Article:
NEW TOOL FOR MANAGING PLANT HEALTH (Harrow ’07 update)

January 18, 2008
Written by Greenhouse Canada
16Gillian Ferguson, greenhouse vegetable IPM specialist with the Ontario Ministry of Agriculture, Food and Rural Affairs, is working with Marc Sabourin, plant pathologist of the University of Guelph’s Diagnostic Clinic, on the application of the DNA Multiscan®, a new tool available to growers for detecting micro-organisms and managing plant health.

The DNA Multiscan is a molecular technique that is based on detecting specific DNA fragments. Because each organism possesses its own unique DNA blueprint, this technology can detect organisms by species. The technology allows for the detection of organisms not only in plant tissues, but also in water, growing media and other substrates.

The ability of the unit to detect multiple pathogens simultaneously provides a timely and efficient manner for determination of the cause of possible disease problems.

Additionally, the assay quantifies each organism on a rating scale. It can detect many of the important disease-causing organisms, particularly those that are fungi. In the future, many other important pathogens, including bacteria, will be added to the list of detectable organisms.

The DNA Multiscan is a detection tool that was originally developed in Canada and then subsequently commercialized following international co-operation between several research institutes in Canada and Europe. It allows the identification of species of plant pathogens and some beneficial organisms in plant material, growing substrates, and irrigation water. The technique is very sensitive and can identify approximately 50 organisms at the same time.

“What may be of particular interest to growers is the detection of pathogens that are not as readily observable and, up to now, quite difficult to identify,” says Ferguson. One such group of pathogens consists of those that reside in the root system and growing media. “The DNA Multiscan can readily detect the presence of important root pathogens with minimal disruption to the plant.”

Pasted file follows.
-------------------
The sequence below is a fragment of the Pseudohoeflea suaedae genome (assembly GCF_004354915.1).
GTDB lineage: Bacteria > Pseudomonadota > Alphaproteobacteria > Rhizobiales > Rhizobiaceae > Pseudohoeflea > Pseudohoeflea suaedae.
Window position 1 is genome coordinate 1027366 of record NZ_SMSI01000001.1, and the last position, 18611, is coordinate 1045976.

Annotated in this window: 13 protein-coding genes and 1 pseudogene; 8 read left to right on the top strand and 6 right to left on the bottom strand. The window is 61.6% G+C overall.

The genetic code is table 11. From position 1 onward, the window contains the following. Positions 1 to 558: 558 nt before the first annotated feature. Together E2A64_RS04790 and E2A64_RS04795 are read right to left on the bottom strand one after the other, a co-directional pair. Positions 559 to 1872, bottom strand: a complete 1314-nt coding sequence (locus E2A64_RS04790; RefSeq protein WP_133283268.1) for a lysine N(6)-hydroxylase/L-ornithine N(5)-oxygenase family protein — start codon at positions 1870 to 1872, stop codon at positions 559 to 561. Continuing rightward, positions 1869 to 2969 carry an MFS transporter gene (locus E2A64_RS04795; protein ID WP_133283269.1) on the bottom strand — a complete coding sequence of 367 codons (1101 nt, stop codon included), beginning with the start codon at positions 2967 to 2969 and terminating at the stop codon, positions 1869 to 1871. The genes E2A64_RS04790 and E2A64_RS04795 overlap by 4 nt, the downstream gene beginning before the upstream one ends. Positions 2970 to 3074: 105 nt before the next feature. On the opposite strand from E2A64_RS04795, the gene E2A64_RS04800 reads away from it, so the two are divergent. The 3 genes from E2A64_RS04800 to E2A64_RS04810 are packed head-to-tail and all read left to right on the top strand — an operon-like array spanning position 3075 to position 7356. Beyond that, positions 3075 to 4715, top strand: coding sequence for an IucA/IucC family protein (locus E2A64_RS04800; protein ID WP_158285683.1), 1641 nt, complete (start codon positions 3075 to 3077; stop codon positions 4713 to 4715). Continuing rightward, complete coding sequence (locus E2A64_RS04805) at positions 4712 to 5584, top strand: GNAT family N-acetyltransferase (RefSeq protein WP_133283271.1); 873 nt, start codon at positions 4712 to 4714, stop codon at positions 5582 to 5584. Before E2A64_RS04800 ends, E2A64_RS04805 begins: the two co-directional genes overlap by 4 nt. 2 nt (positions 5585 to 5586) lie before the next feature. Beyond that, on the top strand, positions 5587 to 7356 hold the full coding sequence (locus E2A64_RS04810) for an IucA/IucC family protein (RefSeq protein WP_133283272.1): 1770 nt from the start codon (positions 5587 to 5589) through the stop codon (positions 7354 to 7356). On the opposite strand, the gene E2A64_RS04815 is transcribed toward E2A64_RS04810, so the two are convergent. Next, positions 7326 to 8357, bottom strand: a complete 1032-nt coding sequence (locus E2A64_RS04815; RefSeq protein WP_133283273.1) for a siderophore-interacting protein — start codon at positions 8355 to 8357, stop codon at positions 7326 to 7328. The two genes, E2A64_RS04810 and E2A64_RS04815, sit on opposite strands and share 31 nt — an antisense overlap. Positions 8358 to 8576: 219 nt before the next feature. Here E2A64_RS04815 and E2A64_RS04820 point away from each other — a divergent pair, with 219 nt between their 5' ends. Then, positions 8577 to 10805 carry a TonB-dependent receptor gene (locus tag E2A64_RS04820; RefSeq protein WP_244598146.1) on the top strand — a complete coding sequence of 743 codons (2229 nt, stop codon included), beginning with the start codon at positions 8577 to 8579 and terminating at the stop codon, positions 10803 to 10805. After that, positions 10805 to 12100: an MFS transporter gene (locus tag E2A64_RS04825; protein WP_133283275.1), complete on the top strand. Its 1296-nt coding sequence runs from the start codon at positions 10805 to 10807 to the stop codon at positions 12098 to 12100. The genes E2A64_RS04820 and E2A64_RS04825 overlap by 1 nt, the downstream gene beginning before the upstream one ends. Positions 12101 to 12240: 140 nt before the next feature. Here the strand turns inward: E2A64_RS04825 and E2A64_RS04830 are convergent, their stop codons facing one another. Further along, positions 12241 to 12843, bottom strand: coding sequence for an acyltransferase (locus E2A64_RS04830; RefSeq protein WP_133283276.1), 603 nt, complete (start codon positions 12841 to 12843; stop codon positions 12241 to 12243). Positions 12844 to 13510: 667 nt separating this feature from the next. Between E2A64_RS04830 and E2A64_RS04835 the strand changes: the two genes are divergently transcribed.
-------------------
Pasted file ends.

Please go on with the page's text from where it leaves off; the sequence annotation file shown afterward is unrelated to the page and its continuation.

She said the technique is relatively new, and there are some questions associated with its use. Such questions include the following:

•    What background level of plant pathogens can be present in the irrigation water without adverse effects on the crop?

•    How do the levels of micro-organisms detected relate to disease expression or incidence in the crop?

•    How do other crop variables (e.g. species, age, substrate) affect disease expression at different pathogen levels?

In an attempt to obtain some answers to these questions, Ferguson has been collecting composite root and leachate samples on a regular basis (Fig. 1), from each of the three major crops – tomato, cucumber and pepper. These samples are analyzed by the University of Guelph Lab (Fig. 2).

At the same time that the root microflora are being monitored, growers assisting with the project are monitoring the crop for general root health and any incidence of plant wilt. Some important root pathogens that are being monitored include various species of Pythium, Fusarium, and Verticillium.

“The objective of this exercise is to provide growers with a means for early detection of the presence of potentially harmful organisms,” says Ferguson. “Although the mere presence of a potential pathogen should not necessarily be a trigger for control measures, it can certainly alert growers to the need to implement all the necessary strategies for disease prevention.”

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